As for the story concerning the registration of enemy German aliens, Sallet testified in his affidavit that the article was taken verbatim from another German-language newspaper. Sallet and his attorney argued that the dispatch that appeared in that other paper was not filed in translation by its editor and neither its editor nor its publisher were investigated, arrested, or charged with a crime. Moreover, Sallet's affidavit claimed, the article appeared in most of the German-language newspapers in the United States and in no other case was it translated into English in order to comply with the October 6, 1917, law. Copies of a number of these articles from other German papers were affixed to the affidavit as exhibits. Finally, Sallet swore in the affidavit that he had always attempted to obey all regulations and laws, that he never knowingly or intentionally failed to comply with the law in all respects, and that if he violated law pertaining to foreign-language newspapers, he had done so unintentionally and without the desire to violate any law whatsoever. Upon hearing the statement, Judge James D. Elliot said he believed Sallet's statement, said he had made his own investigation of the case, affirmed that he had known Sallet for many years as an upright citizen with a faultless life, a high reputation, and good social standing, and that the violation of the law as charged was only a "technicality." Judge Elliot therefore felt justified in imposing the lowest fine possible of $500. Still the English-language paper headlined "5 Pro-Germans sentenced by Judge Elliot." 43

The fine itself may have been financially bearable, but it was only the tip of the iceberg. According to a biographical sketch of Sallet that appeared in the April 8, 1924, issue of the DFP, the publisher also spent a total of $6,000 on attorney's fees for the case, and another $6,000 that he could ill-afford at the time on Liberty loans to prove his loyalty. Worst of all, the rumors and suspicions that accumulated like barnacles on the company eventually threatened to sink Sallet financially. One of his papers had collapsed entirely. The other suffered a decline in subscriptions and therewith advertising revenue. Ever since the January 1918 attack on his honor and his company, Sallet had been trying to move the DFP to St. Paul.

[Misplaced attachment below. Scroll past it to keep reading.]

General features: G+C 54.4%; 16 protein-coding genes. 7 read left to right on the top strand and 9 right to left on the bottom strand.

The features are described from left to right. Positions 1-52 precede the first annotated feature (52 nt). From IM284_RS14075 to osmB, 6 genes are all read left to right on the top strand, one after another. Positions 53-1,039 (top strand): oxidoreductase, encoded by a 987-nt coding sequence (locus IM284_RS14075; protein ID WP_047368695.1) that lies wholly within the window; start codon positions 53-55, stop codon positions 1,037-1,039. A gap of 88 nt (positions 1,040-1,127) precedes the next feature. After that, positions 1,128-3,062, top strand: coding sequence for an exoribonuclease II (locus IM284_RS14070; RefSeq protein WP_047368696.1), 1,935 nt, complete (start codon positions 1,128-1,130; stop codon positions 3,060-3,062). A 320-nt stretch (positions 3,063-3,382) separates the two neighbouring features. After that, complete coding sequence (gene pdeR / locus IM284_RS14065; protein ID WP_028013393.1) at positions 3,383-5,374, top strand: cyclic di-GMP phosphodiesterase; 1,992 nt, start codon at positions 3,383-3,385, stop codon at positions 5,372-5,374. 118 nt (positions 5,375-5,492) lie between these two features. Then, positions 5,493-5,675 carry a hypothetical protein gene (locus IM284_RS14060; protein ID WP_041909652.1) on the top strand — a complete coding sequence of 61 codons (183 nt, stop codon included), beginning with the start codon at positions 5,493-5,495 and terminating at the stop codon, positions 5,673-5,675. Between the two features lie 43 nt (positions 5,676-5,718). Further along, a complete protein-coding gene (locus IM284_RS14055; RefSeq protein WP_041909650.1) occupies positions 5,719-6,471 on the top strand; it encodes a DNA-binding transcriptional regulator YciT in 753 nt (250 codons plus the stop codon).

At first Sallet was unable to sell his new Aberdeen building for an acceptable price. In 1920, however, the time was ripe for a new English-language paper in Aberdeen, because the former two papers, the Daily News and the American, had merged to create the Aberdeen Daily American, the only English paper in the city. Square Deal Publishing Company was founded to publish this more liberal newspaper in English and it needed a modern facility. Negotiations with F. W. Sallet therefore proved successful in allowing the latter to disavow Aberdeen. Instead of electing St. Paul, however, Sallet made arrangement with a printing firm in New Ulm, Minnesota, which was operated and managed by Captain Albert Steinhäuser. The latter was already publishing other papers and magazines, had excellent equipment, agreed to install a new and larger press from Minneapolis, and promised to free Sallet from all the burdensome chores of production so that he could devote full time to editing and bookkeeping. 44

Finally, two years after the incidence of arrest, Sallet was forced to announce to his readers that he had just sold his publishing and printing establishment in Aberdeen in order to liberate himself from the heavy burden of his debts. Arrested, imprisoned, bled with attorney's fees, given little evidence that the climate in Aberdeen was about to improve, the DFP moved to New Ulm, with the first issue to appear in the latter city on March 9, 1920. In an apparent answer to an editorial in the Catholic German-language North Dakota Herold of Dickinson, in which the move to New Ulm was called into question, F. W. Sallet explained the paper's motivation, providing in the process some excellent commentary on the personality of the paper. He pointed out that the DFP was not bound in any way to the city of Aberdeen. 45

Since moving from Yankton to Aberdeen, the paper had always had more readers in North Dakota than in South Dakota, he explained, and, moreover, it had a large readership in most other states as well. Furthermore, the paper never before had such a large subscription roster and, like the Lincoln Freie Presse and the New Yorker Staatszeitung (to which Sallet now compared his paper), it was being read throughout the country despite the territorial designation of its title. "As its content readily indicates, the Dakota Freie Presse is a worldwide paper, rooted in the hearts of its readers." Other reasons for the move to New Ulm had already been given in the February 24, 1920, issue; namely, that the owners of the publication turned their backs on Aberdeen because that city was not open-minded and friendly to a German-American community.